In a report outlining the impact of the 29 August 2019 deadline for new payment protection insurance (PPI) complaints, and of the two-year communications campaign that preceded it, the Financial Conduct Authority (FCA) found that 8.9 million PPI complaints were submitted in the final 14 months.
This is compared with 3.7 million complaints in the first 10 months.
46.7 million checking enquiries were submitted in the 14 months up to 29 August, a significant increase on the first 10 months of the campaign.
The report found that 55% of complaints were submitted by individual consumers and 45% through claims management companies (CMCs).
1.4 million complaints and 16.9 million checking enquiries were submitted in August 2019 alone.
The FCA reported that many of these were submitted in the final hours and days before the deadline.
In the three months after the deadline, firms received around 50,000 additional complaints; as at November 2019, 3,000 were found to involve exceptional circumstances causing late submission.
Of the five million complaints that were found to involve a past PPI policy, firms upheld 87%; 71% of complaints assessed mis-selling were upheld, and 54% of those assessed for unfair credit relationships were upheld.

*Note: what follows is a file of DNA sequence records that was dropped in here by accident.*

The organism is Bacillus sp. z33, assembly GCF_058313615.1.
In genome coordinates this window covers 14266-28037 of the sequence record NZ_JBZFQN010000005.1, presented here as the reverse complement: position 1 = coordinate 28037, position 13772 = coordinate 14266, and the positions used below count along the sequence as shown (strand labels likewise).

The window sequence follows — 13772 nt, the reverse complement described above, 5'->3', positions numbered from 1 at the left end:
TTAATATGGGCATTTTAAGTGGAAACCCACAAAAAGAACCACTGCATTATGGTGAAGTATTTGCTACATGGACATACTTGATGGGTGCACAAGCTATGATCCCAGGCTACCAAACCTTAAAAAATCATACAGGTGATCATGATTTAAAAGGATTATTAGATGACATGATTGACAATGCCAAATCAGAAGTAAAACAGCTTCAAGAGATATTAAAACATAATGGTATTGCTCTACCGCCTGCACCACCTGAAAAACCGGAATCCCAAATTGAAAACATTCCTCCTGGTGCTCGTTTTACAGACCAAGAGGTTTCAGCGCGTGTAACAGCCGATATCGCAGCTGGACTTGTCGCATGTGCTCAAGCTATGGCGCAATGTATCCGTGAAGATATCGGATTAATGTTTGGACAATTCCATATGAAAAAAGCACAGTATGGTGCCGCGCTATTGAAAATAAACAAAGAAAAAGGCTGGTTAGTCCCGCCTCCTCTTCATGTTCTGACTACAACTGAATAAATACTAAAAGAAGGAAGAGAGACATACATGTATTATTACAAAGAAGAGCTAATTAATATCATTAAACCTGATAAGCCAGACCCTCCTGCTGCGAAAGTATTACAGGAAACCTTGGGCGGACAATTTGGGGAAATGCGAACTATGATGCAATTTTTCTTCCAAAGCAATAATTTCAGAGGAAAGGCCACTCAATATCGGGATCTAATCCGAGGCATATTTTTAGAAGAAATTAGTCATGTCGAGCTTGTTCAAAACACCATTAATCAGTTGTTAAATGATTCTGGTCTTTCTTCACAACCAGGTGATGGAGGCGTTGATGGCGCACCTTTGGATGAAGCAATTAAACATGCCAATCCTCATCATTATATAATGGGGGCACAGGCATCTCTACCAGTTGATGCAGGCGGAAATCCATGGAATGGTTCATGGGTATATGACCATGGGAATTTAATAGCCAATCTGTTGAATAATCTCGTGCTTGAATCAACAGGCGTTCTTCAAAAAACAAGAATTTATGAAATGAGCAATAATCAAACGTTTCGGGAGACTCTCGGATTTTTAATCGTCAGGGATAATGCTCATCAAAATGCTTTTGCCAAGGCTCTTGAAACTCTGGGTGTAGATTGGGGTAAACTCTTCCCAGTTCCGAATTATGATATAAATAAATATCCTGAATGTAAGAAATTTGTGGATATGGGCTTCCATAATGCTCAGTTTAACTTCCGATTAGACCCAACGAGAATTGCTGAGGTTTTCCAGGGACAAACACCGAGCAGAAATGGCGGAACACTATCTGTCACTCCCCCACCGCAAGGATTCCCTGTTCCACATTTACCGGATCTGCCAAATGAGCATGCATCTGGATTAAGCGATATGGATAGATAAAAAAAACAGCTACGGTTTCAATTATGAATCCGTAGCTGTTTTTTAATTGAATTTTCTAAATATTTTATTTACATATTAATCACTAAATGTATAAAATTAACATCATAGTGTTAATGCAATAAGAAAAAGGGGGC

In the last 14 months of the campaign, firms paid out £5.4bn of redress for upheld complaints, compared to £3.7bn in the first 10 months.
The average redress was around £2,000 for mis-sales and £740 for unfair credit relationships.
Jonathan Davidson, executive director of supervision, retail and authorisations at the FCA, said: “PPI is the largest consumer redress exercise in the UK’s history.
“We set out to bring the issue of PPI to an orderly conclusion and prompt consumers who wanted to complain about PPI to act.
“Our campaign was a success in reaching millions of consumers, many of whom were not previously engaged with the PPI complaints process.
“Firms are still handling complaints. We will continue to monitor firms to ensure that those complaints are handled fairly.”